The purpose of this paper is to investigate whether learners from different cultures adopt a serious 3D game to facilitate the learning of transferable managerial skills (ethics) and knowledge.
A cross-sectional, cross-country survey study (n=319) was conducted recruiting participants from one North American and two British universities. The survey data and the conceptual model have been analysed and tested using confirmatory factor analysis and structural equation modelling.
Participants displayed positive attitudes towards the 3D game and responded positively to theory presented as “real-life” scenarios; gamification techniques such as interactions and dialogue, and rewards and progression levels, which are part of the game, albeit the participants’ adoption was driven more by extrinsic motivations (rewards) than intrinsic ones (ease of use and entertainment). In addition, the empirical results suggest that when gender is taken into account, the perceptions and needs of cross-cultural learners in serious gaming environments vary and display characteristics that are similar to Rogers’ five adopter categories; thus, culture could significantly shape learners’ decisions to adopt a serious game as a managerial learning tool.
For future researchers, this paper highlights various levels of training, support and promotional awareness that need to be considered to facilitate the adoption of serious games for managerial learning.
For academics and practitioners in work-based learning and managerial training environments, this paper highlights the salient factors that need to be inherent in a serious 3D game, and best practices for scaffolding existing instructional approaches or training interventions.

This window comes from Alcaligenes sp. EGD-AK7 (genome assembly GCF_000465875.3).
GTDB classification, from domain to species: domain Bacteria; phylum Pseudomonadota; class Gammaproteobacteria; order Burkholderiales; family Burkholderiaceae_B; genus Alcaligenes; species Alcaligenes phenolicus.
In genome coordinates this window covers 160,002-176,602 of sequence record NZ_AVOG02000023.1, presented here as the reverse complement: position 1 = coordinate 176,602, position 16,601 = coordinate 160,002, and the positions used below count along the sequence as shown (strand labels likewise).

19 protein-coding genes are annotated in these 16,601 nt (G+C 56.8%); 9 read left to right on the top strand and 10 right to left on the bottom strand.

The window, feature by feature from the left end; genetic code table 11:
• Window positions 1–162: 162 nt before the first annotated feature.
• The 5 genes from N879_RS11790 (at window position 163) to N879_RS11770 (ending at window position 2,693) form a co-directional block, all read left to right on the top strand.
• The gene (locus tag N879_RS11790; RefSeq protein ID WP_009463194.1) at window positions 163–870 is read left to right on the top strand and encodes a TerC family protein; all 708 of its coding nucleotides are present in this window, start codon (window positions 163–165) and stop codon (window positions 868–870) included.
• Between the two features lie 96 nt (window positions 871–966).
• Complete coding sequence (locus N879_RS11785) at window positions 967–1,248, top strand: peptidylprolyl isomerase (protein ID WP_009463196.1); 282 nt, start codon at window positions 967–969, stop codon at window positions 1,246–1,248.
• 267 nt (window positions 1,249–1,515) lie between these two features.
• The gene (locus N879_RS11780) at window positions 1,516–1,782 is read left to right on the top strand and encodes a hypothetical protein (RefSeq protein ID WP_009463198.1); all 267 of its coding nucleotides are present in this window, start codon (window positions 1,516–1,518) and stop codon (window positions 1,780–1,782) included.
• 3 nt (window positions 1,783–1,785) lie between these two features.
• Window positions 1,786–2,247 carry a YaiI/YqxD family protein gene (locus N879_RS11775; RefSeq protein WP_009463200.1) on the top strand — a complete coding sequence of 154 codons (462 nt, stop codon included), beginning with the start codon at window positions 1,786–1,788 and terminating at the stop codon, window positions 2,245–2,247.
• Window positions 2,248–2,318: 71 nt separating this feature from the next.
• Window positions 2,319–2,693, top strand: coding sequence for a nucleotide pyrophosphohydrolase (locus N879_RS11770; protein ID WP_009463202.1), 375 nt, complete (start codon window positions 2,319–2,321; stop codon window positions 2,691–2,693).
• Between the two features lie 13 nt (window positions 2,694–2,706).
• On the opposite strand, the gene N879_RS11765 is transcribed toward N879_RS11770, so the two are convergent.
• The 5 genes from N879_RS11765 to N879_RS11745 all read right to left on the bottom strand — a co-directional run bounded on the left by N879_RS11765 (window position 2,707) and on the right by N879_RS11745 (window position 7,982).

In light of Rogers’ five adopter categories, this cross-country study involving culturally diverse learners provides key insight into the potential application of serious games as a practice-based learning instrument in academia and industry.
The authors would like to thank both ORT and the University of Roehampton University for supporting the research study as the software development was part of a matched funding project between the University of Roehampton, and a European NGO, ORT France. The authors would also like to express special thanks and gratitude to Dr Suzy Jagger who is the brain-parent of the serious game for granting the authors permission to use the serious game and the data set for this research study. The authors would also like to thank the two “anonymous” reviewers for their invaluable and substantive insights, comments and constructive feedback on how to improve the first version of the manuscript that was submitted to this journal.
Siala, H., Kutsch, E. and Jagger, S. (2020), "Cultural influences moderating learners’ adoption of serious 3D games for managerial learning", Information Technology & People, Vol. 33 No. 2, pp. 424-455. https://doi.org/10.1108/ITP-08-2018-0385
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